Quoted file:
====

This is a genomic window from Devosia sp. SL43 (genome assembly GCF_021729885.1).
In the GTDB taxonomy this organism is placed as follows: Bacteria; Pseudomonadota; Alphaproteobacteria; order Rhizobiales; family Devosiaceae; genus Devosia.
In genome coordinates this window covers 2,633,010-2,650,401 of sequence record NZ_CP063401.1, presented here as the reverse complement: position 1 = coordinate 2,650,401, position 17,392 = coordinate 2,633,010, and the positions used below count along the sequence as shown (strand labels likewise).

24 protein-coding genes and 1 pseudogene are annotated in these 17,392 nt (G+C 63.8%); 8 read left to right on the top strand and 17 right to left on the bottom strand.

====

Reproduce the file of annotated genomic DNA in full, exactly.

This is a genomic window from Devosia sp. SL43 (genome assembly GCF_021729885.1).
In the GTDB taxonomy this organism is placed as follows: Bacteria; Pseudomonadota; Alphaproteobacteria; order Rhizobiales; family Devosiaceae; genus Devosia.
In genome coordinates this window covers 2,633,010-2,650,401 of sequence record NZ_CP063401.1, presented here as the reverse complement: position 1 = coordinate 2,650,401, position 17,392 = coordinate 2,633,010, and the positions used below count along the sequence as shown (strand labels likewise).

24 protein-coding genes and 1 pseudogene are annotated in these 17,392 nt (G+C 63.8%); 8 read left to right on the top strand and 17 right to left on the bottom strand.